Genomic alterations to many other chromosomal regions have been reported in NF1-MPNSTs. Such alterations often involve the cell cycle genes TP53, CDKN2A and RB [1, 49], with frequent deletions of the 9p21 region containing the CDKN2A (p16) [50-53]. Frequent loss of the 17p13 region, encompassing the TP53 gene, has also been found in NF1-MPNSTs [54, 55], soft tissue sarcomas and other cancers [56, 57]. Furthermore, aberrant expression of several proteins of the Rb pathway has been found in soft tissue sarcomas, including MPNSTs [53]. In the present study 5/9 MPNSTs with shortened telomeres also exhibited LOH at the TP53 locus (Table 1). Based on our small dataset it is difficult to provide definitive correlations in NF1-associated MPNSTs between short telomeres and large-scale genomic instability. However, these observations are consistent with the hypothesis that telomere dysfunction during the progression of MPNSTs, but not plexiform neurofibromas or cutaneous neurofibromas, may drive large-scale genome instability and acquisition of specific genomic mutations that facilitate progression. Clearly further analysis is required to assess the full extent of telomere dysfunction and fusion in these tumors and to assess the prognostic and predictive potential of high-resolution telomere length analysis.

Materials and Methods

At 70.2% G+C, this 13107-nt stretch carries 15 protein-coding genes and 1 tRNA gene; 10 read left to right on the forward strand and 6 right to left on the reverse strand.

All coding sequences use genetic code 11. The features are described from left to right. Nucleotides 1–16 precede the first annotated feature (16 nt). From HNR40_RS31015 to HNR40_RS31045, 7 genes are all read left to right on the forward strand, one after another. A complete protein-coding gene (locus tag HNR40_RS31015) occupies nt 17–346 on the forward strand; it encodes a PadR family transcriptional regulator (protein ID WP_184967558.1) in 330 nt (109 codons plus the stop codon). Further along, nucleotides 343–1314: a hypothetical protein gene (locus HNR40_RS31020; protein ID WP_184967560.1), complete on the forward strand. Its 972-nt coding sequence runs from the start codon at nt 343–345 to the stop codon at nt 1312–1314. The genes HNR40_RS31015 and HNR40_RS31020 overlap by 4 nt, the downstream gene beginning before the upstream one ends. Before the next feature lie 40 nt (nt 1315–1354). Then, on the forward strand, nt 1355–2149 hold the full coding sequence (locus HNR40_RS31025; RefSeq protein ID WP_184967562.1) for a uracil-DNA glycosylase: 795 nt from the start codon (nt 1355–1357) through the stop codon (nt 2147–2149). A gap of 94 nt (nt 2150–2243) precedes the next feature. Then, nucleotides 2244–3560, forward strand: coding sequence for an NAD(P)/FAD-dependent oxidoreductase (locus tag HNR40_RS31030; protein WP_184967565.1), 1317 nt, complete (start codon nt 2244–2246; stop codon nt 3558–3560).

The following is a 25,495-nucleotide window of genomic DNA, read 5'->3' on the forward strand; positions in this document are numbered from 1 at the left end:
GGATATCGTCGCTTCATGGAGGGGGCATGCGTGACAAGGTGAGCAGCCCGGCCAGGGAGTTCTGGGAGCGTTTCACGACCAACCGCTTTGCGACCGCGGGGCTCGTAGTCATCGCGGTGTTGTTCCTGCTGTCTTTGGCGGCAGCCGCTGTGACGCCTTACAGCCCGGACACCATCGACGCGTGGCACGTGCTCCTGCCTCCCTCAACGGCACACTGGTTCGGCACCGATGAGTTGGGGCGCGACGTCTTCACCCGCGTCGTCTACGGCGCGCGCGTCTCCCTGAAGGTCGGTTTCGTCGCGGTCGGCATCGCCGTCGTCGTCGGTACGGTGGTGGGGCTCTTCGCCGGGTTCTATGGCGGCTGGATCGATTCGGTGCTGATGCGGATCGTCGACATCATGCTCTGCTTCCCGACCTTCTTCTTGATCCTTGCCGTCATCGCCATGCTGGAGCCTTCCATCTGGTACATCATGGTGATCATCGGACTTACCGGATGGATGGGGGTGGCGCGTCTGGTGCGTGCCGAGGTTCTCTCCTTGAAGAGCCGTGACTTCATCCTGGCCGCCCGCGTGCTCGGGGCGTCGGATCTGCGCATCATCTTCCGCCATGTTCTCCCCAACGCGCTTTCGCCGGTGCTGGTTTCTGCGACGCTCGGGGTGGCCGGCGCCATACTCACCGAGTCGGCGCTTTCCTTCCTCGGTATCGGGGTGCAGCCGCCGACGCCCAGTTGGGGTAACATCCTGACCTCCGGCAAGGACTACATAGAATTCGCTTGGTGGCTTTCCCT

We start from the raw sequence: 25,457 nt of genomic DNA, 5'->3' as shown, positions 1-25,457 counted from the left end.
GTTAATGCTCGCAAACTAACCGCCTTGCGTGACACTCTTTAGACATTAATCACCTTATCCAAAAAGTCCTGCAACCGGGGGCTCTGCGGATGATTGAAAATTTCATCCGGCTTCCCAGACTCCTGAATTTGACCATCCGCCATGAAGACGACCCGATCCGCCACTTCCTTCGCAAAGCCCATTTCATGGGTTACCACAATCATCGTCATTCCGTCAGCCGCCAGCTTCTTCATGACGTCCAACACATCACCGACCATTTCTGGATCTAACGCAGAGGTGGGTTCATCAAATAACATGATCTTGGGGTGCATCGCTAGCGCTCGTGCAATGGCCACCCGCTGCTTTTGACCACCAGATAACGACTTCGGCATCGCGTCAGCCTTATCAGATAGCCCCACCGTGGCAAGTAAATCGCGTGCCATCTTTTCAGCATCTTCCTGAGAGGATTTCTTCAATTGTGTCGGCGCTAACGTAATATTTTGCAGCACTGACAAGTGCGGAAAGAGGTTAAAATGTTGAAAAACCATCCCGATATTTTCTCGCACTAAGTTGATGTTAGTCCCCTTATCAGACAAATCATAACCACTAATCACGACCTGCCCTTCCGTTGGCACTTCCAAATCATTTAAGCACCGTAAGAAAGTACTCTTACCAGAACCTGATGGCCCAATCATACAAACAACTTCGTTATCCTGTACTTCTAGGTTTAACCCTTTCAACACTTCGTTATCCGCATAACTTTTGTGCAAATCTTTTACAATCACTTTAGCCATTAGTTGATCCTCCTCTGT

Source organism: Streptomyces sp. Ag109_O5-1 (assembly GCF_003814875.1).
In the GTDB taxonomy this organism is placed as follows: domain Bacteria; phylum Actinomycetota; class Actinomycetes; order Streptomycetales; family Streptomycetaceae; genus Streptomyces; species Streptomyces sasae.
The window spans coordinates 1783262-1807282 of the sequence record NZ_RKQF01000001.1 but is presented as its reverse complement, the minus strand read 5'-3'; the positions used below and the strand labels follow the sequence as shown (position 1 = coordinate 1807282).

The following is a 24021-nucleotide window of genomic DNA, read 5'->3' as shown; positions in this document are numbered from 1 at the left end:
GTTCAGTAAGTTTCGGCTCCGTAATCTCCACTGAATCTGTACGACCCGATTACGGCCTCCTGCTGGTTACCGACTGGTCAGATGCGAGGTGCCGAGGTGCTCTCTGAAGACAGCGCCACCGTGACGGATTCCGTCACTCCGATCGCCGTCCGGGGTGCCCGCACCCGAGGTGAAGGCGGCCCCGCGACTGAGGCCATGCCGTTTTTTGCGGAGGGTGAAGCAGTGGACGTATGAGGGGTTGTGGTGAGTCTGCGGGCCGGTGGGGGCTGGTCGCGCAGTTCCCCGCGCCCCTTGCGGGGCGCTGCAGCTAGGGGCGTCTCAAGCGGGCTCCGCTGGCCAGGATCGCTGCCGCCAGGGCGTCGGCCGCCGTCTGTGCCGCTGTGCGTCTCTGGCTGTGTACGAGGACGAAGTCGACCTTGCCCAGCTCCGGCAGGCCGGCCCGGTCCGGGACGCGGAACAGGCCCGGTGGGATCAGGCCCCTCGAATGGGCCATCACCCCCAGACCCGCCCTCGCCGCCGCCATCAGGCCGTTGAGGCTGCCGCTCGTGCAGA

19 macrodissected MPNSTs were obtained from 19 unrelated patients, in addition 10 diffused plexiform and 10 cutaneous neurofibromas were also taken from 20 unrelated NF1 patients. The samples used in this study were provided by genetic centers in Cardiff (UK), London (UK), Toronto (Canada) and Hamburg (Germany). The MPNSTs were classified in accordance with the WHO classification scheme [58] and FNCLCC (French Federation Nationale des Centres de Lutte Contre le Cancer system). Reports on MPNSTs included in this study have previously been published although in order to maintain confidentiality, the identity of tumors is coded [11, 12, 15, 29, 31, 32]. DNA was extracted from fresh frozen tissue as previously reported [11] and analyzed using Single Telomere Length Analysis (STELA) [59]. This project received the full approval of the local Ethics committee. Tumor DNA was extracted and the STELA reactions at the Xp/Yp telomeres were carried out as previously described [30]. Following DNA quantification (in triplicate) by Hoechst 33258 fluorometry (BioRad, Hemel Hempstead, UK), the genomic DNA was initially diluted to 10 ng/µl in 10 mM Tris-HCl (pH 7.5) and then further diluted to 250 pg/µl in a volume of 40 µl that contained 1 µM Telorette2 linker and 1 mM Tris-HCl (pH 7.5). Multiple PCRs were carried out for each test DNA in 10 µl volumes, containing 250 pg of diluted DNA, 0.5 µM of the telomere-adjacent and Teltail primers, 75 mM Tris-HCl (pH 8.8), 20 mM (NH4)2SO4, 0.01% Tween-20, 1.5 mM MgCl2, and 0.5 U of a 10:1 mixture of Taq (ABGene, Epsom, UK) and Pwo polymerase (Roche Diagnostics, West Sussex, UK). The reactions were cycled with an MJ PTC-225 thermocycler as described previously [30]. The DNA fragments were resolved by 0.5% TAE agarose gel electrophoresis, and detected Southern hybridisation with a random-primed [α-33P] labelled (PerkinElmer, Coventry, UK) telomere repeat containing probe together with a probe to detect the 1 kb (Stratagene, La Jolla, CA, USA) and 2.5 kb (BioRad, Hemel Hempstead, UK) molecular weight markers. The hybridised fragments were detected by phosphorimaging with a Typhoon FLA 9500 phosphorimager (GE Healthcare, St Giles, UK). The molecular weights of the DNA fragments were calculated using the Phoretix 1D quantifier (Nonlinear Dynamics, Newcastle-upon-Tyne, UK).